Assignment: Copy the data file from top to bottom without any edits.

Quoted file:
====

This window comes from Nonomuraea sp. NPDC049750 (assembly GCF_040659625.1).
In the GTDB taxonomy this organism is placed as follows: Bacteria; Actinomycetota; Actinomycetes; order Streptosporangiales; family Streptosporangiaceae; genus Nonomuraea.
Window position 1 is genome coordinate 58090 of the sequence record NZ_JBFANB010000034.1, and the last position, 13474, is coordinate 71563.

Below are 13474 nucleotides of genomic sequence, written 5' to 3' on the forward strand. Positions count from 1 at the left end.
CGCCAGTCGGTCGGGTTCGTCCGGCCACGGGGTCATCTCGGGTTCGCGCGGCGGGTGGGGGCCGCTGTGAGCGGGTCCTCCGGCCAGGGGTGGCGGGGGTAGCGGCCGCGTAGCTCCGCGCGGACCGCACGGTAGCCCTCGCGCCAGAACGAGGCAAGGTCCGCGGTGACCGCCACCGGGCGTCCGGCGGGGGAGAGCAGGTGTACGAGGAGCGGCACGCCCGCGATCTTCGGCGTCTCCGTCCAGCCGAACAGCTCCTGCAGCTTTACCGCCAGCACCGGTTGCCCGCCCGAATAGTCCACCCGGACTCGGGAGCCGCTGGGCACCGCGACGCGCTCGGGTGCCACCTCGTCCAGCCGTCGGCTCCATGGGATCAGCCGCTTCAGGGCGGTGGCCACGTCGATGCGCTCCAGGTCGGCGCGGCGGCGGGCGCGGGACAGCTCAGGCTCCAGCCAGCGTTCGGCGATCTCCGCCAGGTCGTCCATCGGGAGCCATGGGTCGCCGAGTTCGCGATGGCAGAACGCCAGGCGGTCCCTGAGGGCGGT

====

This window comes from Nonomuraea sp. NPDC049750 (assembly GCF_040659625.1).
In the GTDB taxonomy this organism is placed as follows: Bacteria; Actinomycetota; Actinomycetes; order Streptosporangiales; family Streptosporangiaceae; genus Nonomuraea.
Window position 1 is genome coordinate 58090 of the sequence record NZ_JBFANB010000034.1, and the last position, 13474, is coordinate 71563.

Below are 13474 nucleotides of genomic sequence, written 5' to 3' on the forward strand. Positions count from 1 at the left end.
CGCCAGTCGGTCGGGTTCGTCCGGCCACGGGGTCATCTCGGGTTCGCGCGGCGGGTGGGGGCCGCTGTGAGCGGGTCCTCCGGCCAGGGGTGGCGGGGGTAGCGGCCGCGTAGCTCCGCGCGGACCGCACGGTAGCCCTCGCGCCAGAACGAGGCAAGGTCCGCGGTGACCGCCACCGGGCGTCCGGCGGGGGAGAGCAGGTGTACGAGGAGCGGCACGCCCGCGATCTTCGGCGTCTCCGTCCAGCCGAACAGCTCCTGCAGCTTTACCGCCAGCACCGGTTGCCCGCCCGAATAGTCCACCCGGACTCGGGAGCCGCTGGGCACCGCGACGCGCTCGGGTGCCACCTCGTCCAGCCGTCGGCTCCATGGGATCAGCCGCTTCAGGGCGGTGGCCACGTCGATGCGCTCCAGGTCGGCGCGGCGGCGGGCGCGGGACAGCTCAGGCTCCAGCCAGCGTTCGGCGATCTCCGCCAGGTCGTCCATCGGGAGCCATGGGTCGCCGAGTTCGCGATGGCAGAACGCCAGGCGGTCCCTGAGGGCGGT